It’s been a little over two months since we added our first batch of turkeys to the farm. As you’ll recall, we lost some of our heritage birds in the brooder phase, but added a handful of Broad Breasted White turkeys to the mix for a grand total of 15 turkeys. As of today, we still have all 15 of those turkeys (it’s hard to knock on wood and type at the same time)! We moved the turkeys out to one of our pastures near the garden to let them scratch around and deposit some manure in an area that we would eventually like to expand our garden into. We put up a section of Premier One electric poultry net fencing around the hoop coop and kept them shut in the coop for a little over a week to get them acclimated to their new environment. Since the stray dogs destroyed part of the hoop coop last winter we added a new tarp to the top and reinforced some of the wiring in the lower section of the coop. Since turkeys are pretty hardy we used a tarp that would stretch from end to end, but wouldn’t go all the way to the ground, so they could get sunshine and air flow when they’re inside the coop, but still have protection from the rain. So far this setup has worked really well for the small number of birds we have.
Shannon lets the turkeys out every morning and makes sure they have food and water. They have developed such wonderful personalities and follow us around wherever we go inside their fence. We have both been surprised by how much we are enjoying the turkeys. In the evening we sometimes have to “herd” a few of the stragglers back into their coop for the evening, but for the most part they are getting the hang of going back into their home to roost. The heritage birds occasionally fly over their fence, but so far they haven’t strayed into the woods. Typically we find them pacing the fence line trying to figure out how to get back over to their friends. It’s adorable to watch the little Toms puff up their feathers and strut around when they all get worked up. We plan to eventually build a mobile roost with a roof to move around the pasture once we have it externally fenced, but for now we’re content to move the hoop coop around in the electric net.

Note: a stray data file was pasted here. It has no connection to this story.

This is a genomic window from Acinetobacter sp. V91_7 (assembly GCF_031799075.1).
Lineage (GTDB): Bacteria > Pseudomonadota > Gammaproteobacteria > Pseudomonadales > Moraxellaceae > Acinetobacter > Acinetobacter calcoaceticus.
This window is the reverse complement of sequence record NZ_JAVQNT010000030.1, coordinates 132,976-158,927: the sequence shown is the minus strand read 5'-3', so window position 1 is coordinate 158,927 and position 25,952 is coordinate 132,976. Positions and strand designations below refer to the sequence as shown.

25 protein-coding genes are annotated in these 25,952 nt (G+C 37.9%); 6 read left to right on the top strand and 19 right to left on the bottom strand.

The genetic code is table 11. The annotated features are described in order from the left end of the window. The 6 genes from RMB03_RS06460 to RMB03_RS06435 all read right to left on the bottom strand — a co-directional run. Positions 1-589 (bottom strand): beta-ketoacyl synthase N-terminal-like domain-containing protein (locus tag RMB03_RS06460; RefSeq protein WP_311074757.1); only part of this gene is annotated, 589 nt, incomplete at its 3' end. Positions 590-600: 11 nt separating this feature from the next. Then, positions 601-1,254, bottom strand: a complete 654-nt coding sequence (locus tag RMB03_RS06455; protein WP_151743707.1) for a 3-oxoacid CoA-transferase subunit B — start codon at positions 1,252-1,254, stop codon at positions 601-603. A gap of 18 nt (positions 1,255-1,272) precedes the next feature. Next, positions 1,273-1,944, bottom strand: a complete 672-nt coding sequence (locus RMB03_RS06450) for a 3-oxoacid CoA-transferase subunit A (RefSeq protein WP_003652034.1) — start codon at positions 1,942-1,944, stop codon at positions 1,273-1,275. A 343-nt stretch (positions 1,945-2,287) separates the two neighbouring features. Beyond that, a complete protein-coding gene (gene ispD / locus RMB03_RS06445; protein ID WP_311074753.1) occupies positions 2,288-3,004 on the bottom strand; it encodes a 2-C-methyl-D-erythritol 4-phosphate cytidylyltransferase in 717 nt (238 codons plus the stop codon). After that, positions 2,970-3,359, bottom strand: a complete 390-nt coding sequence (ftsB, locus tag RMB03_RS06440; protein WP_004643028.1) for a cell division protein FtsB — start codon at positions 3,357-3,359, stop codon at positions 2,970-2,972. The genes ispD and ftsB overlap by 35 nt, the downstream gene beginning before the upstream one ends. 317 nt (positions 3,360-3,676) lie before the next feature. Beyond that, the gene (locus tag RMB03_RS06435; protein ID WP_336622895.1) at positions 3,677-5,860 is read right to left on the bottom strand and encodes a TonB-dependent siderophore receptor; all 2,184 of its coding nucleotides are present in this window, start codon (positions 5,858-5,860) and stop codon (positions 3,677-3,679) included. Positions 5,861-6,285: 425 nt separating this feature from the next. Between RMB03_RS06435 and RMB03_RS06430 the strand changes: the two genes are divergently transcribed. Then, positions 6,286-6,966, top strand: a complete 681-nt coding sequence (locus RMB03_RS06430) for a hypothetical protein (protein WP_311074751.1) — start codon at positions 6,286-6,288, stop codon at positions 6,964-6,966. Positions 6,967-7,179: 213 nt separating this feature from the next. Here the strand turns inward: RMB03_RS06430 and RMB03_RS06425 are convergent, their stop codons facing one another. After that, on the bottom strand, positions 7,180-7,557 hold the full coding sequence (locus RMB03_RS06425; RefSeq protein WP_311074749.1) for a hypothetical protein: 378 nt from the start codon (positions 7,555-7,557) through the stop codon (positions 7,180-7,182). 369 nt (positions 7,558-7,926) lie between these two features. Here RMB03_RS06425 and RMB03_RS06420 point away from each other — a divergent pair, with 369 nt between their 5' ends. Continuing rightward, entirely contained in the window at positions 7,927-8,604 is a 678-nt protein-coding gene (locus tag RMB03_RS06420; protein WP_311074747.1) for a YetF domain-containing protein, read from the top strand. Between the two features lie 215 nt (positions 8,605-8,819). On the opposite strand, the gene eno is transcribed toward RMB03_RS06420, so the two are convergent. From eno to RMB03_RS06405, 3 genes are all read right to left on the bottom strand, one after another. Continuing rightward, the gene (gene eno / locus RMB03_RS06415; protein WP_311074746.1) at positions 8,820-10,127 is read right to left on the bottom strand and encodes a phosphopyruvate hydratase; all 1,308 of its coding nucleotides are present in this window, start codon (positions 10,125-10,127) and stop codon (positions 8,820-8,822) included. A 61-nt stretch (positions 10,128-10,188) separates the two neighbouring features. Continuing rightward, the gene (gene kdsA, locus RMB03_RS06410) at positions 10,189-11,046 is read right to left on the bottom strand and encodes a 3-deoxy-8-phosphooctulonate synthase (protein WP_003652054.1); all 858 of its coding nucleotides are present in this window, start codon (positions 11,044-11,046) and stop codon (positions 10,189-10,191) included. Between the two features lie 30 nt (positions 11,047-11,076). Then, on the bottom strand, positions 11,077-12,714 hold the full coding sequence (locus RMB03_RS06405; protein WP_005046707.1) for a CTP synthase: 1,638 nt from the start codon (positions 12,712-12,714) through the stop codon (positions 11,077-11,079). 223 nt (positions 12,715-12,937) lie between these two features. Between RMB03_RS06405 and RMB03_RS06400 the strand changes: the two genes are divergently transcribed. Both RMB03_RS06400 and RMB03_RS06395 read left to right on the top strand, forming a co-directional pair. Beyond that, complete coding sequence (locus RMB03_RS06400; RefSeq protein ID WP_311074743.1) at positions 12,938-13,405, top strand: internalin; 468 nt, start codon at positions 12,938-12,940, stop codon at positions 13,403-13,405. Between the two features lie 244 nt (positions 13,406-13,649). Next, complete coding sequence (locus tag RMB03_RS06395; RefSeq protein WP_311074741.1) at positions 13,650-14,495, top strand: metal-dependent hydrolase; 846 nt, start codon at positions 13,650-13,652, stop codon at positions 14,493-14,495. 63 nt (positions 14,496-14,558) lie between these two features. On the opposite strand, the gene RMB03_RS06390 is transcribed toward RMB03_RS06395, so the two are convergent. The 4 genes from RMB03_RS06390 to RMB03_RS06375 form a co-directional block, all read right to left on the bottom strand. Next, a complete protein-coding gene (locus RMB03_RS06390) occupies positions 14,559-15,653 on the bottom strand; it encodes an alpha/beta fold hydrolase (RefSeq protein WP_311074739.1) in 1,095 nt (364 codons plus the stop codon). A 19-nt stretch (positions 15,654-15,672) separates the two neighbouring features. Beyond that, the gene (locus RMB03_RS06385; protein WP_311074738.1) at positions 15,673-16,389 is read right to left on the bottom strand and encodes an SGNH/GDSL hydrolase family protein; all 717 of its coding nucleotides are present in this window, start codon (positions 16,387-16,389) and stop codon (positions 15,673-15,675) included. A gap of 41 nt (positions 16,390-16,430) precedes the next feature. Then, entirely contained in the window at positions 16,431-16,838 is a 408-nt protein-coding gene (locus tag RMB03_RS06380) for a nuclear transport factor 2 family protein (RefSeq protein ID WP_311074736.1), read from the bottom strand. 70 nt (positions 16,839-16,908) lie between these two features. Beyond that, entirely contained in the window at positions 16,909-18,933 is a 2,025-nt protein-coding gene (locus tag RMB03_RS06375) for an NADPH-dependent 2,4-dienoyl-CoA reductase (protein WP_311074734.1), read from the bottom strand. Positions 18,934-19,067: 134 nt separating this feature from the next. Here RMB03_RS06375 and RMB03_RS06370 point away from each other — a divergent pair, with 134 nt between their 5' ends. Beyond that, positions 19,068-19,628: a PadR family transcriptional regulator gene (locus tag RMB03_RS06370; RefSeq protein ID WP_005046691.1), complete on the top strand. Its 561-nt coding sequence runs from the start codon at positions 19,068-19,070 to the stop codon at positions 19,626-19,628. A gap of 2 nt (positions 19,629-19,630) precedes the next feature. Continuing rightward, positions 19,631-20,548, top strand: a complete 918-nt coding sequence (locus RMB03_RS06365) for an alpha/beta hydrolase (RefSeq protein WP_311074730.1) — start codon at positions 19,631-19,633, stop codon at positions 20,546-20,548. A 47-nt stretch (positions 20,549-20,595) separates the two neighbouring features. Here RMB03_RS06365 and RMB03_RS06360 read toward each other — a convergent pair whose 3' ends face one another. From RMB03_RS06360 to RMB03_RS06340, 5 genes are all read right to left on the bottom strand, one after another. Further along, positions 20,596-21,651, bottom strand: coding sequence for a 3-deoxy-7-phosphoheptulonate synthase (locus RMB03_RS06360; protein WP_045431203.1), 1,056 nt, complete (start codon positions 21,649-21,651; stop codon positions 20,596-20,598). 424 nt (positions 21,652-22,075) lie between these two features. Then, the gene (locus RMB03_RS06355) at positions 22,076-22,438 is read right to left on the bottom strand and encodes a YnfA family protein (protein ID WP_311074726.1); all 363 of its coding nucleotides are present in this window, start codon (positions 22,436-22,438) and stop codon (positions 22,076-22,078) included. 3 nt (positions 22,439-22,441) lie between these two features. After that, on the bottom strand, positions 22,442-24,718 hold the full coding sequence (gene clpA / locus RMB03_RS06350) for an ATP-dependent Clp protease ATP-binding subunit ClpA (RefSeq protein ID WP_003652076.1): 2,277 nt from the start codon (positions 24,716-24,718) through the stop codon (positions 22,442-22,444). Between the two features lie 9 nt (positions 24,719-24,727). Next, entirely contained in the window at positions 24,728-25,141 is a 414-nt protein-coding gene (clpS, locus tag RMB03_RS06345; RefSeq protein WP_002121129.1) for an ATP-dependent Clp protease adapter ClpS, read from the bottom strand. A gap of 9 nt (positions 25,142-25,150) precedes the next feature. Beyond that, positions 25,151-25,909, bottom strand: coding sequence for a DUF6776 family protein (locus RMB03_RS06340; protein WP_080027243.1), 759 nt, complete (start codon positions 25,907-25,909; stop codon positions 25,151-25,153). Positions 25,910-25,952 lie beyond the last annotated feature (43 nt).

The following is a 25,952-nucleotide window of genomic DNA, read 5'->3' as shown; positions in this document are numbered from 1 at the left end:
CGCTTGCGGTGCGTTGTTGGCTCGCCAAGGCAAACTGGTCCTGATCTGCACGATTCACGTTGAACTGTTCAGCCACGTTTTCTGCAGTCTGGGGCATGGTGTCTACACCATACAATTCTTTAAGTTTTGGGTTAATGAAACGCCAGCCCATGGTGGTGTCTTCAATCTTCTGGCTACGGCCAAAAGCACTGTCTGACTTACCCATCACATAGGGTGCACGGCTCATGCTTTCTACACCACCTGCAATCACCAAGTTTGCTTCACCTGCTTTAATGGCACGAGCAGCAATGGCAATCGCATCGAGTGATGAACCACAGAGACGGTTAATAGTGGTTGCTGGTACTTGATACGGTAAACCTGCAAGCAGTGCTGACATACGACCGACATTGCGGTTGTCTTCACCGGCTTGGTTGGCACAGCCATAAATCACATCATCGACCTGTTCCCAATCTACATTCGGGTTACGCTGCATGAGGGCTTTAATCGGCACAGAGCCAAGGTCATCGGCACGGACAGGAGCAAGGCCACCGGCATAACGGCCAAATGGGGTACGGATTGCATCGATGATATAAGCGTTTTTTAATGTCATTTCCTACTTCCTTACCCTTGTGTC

Speaking of the future, what’s the plan for turkeys on our farm long-term? Well, 10 of these birds will be going to the processor on November 1stand we will keep 5 of the heritage birds to either grow out a little longer or keep to breed. Since the Broad Breasted turkeys can’t mate naturally, we won’t keep any of them. Feeling pretty comfortable with the turkeys now, we will probably look to incubate some heritage turkey eggs and order around 50 Broad Breasted Whites to finish out for Thanksgiving 2019. We will be taking pre-order deposits for those birds next summer and will keep you posted on how all of that will work. All of our turkeys will be (and currently are) fed organic feed and allowed to roam our pastures during the day. As I’ve mentioned before, both of these elements are very important to us and guide how we’ve chosen to farm. If you’ve been following the news lately you’ve probably seen the reports of glyphosate in breakfast cereals. There is much debate about how much exposure is safe for people, but given the opportunity to have traces of it in my children’s food or not having any in it, I’ll choose the latter every time. If things go well with our 2019 batch, we will probably increase our numbers again in 2020 and hopefully get to the point of doing over 100 a year. Turkey is the centerpiece of most American Thanksgiving tables and we look forward to producing an organically fed, local, pastured bird for our community.